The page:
On Becoming an Acquiring Editor
By Russell Smith
For thirty years I was on the other side of the desk: submitting books to editors who didn’t reply or who took six months to reply, who replied with no-thank-you formulae, or who replied with suggestions for changes so radical and so foreign that it was clear they were looking for a completely different kind of book, or who replied with apologies that they loved the book but that the sales department couldn’t imagine even trying to sell it, or that the company was no longer publishing fiction at all and that in fact it was changing into a consumer review site called Mombooks or Celebsnaps. They were an opaque and recalcitrant bunch, editors. And now, after nine published books, I finally get to sit in that chair and try to explain why one book is more publishable than another.
Turns out making these decisions involves manipulating spreadsheets, schedules and colleagues, a process like juggling staplers, clouds and poodles.
Not that I feel at all recalcitrant. I still feel a child-like excitement on opening each new manuscript, and I really want each one to be good. I still take pure pleasure from reading, especially from reading made-up stories, and I often think, sitting on my balcony, reading even another novel about a more-or-less-eventless rural childhood (“Dad never did come back, and Mom stopped coming out of her room”), of what an incredible stroke of luck it is to not even feel guilty about spending my days doing this. Because it’s what I would spend my days doing anyway. (Well, maybe not the eventless childhood part. I’ve had enough of those.)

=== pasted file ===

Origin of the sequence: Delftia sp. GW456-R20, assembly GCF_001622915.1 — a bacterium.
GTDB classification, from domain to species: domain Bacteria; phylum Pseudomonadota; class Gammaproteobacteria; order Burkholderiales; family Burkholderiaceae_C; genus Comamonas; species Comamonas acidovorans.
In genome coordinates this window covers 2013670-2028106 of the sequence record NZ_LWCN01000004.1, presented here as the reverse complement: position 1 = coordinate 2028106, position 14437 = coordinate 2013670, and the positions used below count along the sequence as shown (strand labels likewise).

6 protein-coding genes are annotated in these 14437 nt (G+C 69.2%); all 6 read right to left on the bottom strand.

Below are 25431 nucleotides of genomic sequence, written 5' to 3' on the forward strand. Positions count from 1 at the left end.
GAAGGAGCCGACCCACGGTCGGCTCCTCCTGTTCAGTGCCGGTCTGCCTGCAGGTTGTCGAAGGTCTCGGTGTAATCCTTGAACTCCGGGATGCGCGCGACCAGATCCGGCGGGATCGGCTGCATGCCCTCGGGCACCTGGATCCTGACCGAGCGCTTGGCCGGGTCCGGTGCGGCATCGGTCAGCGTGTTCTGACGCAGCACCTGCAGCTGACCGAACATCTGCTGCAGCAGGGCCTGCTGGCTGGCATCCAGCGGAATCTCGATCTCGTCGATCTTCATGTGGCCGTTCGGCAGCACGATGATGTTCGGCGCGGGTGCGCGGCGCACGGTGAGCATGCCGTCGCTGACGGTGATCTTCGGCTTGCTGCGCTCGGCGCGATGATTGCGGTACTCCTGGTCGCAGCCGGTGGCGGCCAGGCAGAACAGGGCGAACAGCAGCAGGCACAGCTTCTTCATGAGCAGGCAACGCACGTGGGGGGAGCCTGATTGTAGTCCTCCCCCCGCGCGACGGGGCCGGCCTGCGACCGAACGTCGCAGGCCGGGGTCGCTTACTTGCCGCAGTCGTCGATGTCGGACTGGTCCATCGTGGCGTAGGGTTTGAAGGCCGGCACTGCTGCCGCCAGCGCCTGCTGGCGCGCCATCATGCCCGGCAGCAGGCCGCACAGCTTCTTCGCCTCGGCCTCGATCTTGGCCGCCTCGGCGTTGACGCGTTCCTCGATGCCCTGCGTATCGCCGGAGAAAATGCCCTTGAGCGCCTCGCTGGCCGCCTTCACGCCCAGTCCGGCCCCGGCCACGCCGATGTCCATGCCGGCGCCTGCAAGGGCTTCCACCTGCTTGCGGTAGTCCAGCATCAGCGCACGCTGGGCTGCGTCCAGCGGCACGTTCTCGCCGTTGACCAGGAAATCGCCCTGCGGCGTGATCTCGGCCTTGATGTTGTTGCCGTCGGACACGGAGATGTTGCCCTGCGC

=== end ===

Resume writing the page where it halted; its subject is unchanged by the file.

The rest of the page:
What is it that I look for?
The official answer to that is that I am looking for fiction and non-fiction for an independent Canadian house called Dundurn Press. The non-fiction I am looking for will be what we have come to call “hard” non-fiction – that is, something with a journalistic element, something that has involved research; books about science, sport, history, biography, or any book that make an argument about something. In other words, anything but your own sad story. (Yes, I have accepted and published several sad memoirs. They were exceptional for one reason or another. And we are saturated with them now. More about the problem with memoirs in another article.)
The fiction I am looking for will be for our new imprint, Rare Machines, which is for adult literary fiction. Literary fiction is anything that is not genre fiction – that is, it does not follow the conventions of an established category such as crime, mystery, thriller, fantasy, romance or young adult. It is fiction that is elegantly written – and indeed I am looking for stylistic flair more than for anything else. That means I want the author to have a very tight control of point-of-view, and to avoid overexplanation, generalization, vagueness and cliché. The first giveaway that a manuscript is not going to be for Rare Machines is a lot of exclamation marks. (I have thought of adding to our submissions guide: prospective authors should remove all exclamation marks before submitting.)
I feel I must repeat this: I don’t do crime or thriller or YA. I have simply never read these genres and so don’t know how to judge them. I have also learned that most books that claim to be “hybrids” – a literary thriller! a literary whodunnit! a literary upmarket commercial women’s novel with a martini glass on the cover! – are just not. These are almost always books with lots of exclamation marks.